A Guide to Steel Coating Technologies

  • Colorcoat-Online
  • 4 years ago

There are many different types of steel coating technologies available today and all are there to help protect the steel from corrosion and degradation. Let’s take a look at some of the different methods along with the pros and cons with regard to their usage in differing environments.

  • GalvalumeGalvalume is an extremely popular coating process which uses 55% aluminium to 45% zinc alloy. Used widely in roofing across North America, Galvalume is a great coating due to its excellent anti-corrosive properties. Its strength also means that it doesn’t dimple as easily as other coatings in hailstorms. Galvalume is easy to work with, looks good and last for a long time. The added aluminium helps in heavy salt environments such as seaside properties. Corrosion can increase if ponding is allowed to happen.

 

  • Continuous hot dip galvanising – A very common technique in the manufacture of coated steel. This process is where a steel sheet is immersed into a vat of molten zinc to form the coating. Used in everything from car body panels to air ducts. The zinc coating offers good resistance to corrosion and works well in low temperatures. However, there are disadvantages with the process such as its usage in pipework. Often after galvanising there are rough spots on the inside of the pipework that can cause obstruction and there have also been reports of leeching, where lead can enter the water system. It is for this reason that copper piping is so often used inside homes. Usage near salt water should also be avoided.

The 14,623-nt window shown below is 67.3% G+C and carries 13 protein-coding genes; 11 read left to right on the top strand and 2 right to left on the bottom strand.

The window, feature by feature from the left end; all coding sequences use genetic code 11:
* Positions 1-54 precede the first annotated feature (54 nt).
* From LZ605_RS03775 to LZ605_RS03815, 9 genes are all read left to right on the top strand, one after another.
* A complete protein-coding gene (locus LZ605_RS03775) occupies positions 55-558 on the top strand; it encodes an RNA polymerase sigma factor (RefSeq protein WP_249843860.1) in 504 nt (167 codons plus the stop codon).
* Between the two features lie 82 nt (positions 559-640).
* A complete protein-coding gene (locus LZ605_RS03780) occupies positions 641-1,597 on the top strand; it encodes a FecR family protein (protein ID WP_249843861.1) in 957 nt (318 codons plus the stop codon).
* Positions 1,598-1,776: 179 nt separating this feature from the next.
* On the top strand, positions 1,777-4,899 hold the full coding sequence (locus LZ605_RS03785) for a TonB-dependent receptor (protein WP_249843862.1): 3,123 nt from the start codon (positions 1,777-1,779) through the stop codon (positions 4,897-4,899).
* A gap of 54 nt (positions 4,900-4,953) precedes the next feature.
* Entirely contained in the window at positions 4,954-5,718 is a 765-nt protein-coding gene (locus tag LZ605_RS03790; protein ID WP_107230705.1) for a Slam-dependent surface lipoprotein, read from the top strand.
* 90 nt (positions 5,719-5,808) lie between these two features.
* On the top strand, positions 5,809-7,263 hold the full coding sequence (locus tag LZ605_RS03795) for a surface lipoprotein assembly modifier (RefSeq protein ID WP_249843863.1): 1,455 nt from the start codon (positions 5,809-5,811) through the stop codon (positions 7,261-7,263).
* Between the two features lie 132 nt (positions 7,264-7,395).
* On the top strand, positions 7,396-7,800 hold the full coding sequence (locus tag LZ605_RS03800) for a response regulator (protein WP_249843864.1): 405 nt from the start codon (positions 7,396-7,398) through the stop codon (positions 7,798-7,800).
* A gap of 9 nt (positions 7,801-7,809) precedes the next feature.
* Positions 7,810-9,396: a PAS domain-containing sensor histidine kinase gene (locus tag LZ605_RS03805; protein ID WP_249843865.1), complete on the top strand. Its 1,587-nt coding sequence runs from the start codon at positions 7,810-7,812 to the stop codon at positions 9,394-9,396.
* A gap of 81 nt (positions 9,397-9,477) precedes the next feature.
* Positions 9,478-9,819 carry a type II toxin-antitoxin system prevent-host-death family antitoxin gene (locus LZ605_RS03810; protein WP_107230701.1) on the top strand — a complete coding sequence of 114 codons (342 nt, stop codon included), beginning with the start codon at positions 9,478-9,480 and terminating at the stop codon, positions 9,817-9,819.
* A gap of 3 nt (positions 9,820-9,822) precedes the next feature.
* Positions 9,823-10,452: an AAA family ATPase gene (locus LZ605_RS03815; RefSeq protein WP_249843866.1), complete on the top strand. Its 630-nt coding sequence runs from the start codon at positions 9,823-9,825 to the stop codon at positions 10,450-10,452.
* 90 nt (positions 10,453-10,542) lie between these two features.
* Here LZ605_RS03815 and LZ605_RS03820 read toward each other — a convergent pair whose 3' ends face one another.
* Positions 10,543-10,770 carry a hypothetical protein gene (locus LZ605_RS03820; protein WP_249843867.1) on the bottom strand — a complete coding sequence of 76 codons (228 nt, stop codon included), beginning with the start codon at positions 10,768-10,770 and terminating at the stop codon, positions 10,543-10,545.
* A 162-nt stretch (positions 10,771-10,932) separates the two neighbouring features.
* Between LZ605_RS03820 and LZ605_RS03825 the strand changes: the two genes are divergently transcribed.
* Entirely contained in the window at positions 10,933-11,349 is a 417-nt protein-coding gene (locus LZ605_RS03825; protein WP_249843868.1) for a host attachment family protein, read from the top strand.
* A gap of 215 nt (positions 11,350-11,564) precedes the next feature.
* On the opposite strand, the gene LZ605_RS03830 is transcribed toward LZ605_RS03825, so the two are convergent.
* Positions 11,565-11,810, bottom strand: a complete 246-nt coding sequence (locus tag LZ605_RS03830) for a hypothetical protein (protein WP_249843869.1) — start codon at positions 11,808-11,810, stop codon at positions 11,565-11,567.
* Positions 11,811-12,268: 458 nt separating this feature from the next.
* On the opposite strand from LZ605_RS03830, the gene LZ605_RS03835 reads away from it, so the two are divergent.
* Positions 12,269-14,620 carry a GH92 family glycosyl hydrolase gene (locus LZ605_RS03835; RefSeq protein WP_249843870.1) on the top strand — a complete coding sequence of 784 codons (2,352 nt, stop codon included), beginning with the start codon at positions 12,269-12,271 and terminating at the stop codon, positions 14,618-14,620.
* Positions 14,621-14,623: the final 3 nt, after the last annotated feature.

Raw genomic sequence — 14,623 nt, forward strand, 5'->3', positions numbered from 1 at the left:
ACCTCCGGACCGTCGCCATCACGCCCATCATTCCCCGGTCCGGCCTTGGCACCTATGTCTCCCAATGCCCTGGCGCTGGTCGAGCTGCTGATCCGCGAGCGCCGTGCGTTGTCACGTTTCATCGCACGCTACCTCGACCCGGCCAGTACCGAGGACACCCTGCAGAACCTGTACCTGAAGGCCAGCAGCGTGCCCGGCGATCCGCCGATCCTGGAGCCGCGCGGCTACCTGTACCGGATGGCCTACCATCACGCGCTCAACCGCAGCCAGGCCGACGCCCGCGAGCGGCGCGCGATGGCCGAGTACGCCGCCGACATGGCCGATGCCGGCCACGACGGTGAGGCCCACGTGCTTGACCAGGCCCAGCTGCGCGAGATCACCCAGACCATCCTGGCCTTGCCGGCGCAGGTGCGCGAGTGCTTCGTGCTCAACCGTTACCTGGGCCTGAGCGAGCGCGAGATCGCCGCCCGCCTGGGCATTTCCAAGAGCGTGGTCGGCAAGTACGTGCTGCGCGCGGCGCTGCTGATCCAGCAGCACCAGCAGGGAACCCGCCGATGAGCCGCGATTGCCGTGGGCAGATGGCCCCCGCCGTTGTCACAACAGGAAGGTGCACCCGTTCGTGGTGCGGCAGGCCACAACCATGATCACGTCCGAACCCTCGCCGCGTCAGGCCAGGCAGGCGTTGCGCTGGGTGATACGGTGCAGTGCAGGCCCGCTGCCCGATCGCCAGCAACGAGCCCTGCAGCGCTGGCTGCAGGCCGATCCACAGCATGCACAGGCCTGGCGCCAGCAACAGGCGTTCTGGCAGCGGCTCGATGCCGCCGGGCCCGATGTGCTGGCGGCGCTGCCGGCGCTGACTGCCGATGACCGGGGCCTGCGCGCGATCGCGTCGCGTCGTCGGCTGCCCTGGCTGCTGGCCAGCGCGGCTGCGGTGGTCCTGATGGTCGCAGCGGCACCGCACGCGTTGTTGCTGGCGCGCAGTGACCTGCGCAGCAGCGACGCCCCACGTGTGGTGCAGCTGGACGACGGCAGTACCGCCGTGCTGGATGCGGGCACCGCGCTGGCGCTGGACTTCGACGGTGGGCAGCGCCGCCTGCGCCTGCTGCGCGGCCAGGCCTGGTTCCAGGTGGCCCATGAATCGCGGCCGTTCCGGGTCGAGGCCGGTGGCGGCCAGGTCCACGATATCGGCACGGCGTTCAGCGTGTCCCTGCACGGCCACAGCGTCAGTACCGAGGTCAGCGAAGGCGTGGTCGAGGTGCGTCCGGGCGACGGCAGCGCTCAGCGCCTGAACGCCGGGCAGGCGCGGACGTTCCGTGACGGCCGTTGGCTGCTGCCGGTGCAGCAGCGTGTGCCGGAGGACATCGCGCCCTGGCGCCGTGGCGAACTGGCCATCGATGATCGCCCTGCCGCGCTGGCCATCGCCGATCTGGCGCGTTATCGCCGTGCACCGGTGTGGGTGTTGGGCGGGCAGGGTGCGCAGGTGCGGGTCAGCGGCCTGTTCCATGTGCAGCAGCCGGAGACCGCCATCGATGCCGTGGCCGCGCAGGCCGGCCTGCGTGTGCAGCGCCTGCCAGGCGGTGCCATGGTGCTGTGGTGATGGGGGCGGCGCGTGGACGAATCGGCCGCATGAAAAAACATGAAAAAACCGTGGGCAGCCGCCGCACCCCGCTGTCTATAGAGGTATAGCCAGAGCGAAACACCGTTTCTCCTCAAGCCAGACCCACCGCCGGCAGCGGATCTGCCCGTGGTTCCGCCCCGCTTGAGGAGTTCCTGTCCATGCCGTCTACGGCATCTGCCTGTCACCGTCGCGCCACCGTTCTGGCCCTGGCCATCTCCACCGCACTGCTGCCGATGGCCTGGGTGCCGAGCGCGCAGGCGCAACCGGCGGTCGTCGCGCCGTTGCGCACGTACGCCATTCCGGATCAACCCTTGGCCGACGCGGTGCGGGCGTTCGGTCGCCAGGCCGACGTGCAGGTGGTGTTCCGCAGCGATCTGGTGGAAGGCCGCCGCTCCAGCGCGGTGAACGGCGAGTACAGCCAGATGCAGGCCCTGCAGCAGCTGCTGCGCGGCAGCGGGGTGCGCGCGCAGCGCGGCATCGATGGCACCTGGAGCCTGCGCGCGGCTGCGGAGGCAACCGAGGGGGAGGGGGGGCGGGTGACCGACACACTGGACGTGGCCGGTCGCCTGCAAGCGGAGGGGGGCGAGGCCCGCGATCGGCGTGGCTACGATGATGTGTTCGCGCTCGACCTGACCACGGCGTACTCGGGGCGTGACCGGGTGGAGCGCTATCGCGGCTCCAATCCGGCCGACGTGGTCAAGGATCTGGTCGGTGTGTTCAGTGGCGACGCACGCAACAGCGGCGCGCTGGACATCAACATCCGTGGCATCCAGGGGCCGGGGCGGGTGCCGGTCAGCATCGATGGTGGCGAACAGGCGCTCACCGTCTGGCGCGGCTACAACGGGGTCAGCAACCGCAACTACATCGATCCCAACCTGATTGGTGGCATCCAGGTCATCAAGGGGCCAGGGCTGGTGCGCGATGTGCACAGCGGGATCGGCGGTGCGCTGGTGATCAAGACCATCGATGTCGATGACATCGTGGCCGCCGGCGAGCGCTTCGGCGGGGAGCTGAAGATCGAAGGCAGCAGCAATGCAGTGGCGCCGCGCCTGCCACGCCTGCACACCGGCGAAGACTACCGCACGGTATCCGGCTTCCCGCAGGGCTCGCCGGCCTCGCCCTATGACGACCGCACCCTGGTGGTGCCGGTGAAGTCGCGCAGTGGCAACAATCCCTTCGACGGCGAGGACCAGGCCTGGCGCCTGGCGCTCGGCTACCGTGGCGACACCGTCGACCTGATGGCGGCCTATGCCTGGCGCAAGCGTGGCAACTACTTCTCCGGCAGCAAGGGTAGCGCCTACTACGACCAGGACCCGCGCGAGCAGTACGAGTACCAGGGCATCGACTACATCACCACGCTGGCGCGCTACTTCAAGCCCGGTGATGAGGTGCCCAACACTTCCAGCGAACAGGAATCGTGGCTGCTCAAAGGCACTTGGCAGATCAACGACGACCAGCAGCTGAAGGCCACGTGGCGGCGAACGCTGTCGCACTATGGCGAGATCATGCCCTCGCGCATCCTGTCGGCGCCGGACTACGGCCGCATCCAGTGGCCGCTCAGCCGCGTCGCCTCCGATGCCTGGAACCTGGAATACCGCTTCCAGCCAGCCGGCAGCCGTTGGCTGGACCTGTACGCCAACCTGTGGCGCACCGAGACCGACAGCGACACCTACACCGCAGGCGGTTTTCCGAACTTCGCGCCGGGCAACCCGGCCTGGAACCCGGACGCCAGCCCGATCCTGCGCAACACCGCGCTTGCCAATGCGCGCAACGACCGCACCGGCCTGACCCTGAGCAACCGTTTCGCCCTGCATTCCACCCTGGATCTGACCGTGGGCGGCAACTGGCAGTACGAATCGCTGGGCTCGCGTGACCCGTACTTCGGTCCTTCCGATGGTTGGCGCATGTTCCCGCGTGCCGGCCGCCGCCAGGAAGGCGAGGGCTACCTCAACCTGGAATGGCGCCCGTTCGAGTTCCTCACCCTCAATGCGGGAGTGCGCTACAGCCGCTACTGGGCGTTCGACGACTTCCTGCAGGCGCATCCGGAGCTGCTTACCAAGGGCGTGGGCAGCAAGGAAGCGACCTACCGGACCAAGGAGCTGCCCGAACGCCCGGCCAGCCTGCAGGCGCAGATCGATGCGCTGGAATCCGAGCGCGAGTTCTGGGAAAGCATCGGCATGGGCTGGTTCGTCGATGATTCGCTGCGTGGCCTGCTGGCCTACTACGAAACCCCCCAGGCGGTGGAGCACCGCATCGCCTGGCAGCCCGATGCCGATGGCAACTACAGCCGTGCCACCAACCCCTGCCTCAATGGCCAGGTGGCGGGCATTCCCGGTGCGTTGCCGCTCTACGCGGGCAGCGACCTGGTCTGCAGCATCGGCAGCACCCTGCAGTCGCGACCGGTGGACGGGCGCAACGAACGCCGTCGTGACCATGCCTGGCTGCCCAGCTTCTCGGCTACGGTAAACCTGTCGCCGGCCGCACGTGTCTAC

• Hot dip batch galvanising – This method is popular for small amounts of large bulky items. The preformed items are dipped into a bath of molten zinc to coat the steel frame. Similar pros and cons to that of continuous hot dip galvanising apply.

 

  • Electrolytic galvanizing – A method that produces a 25-100 g/m² zinc coating on each side. Higher costs have made this a less popular technique than hot dip galvanising these days. Pros are that the amount of coating layered onto the steel can be very closely controlled and offers a much better finish than hot dip galvanising. The fine layer of zinc doesn’t offer the same protection as other methods so the majority of electrolytic galvanised parts are for indoor usage only.

 

  • Colour coated steel – Also referred to as Organic Coated Steel. This is a product that is produced by taking zinc coated steel, and then applying a painted layer, such as polyester resin or PVC, over it. Doing so adds far greater durability to the surface area and can extend the life of the product by 20 years or more. Commonly used in building projects worldwide because of its superior anti-corrosive properties.

Choosing the correct steel coating depends on many factors, such as what the end product will be and where it will be used. Hopefully the brief descriptions above will help you make the correct choice.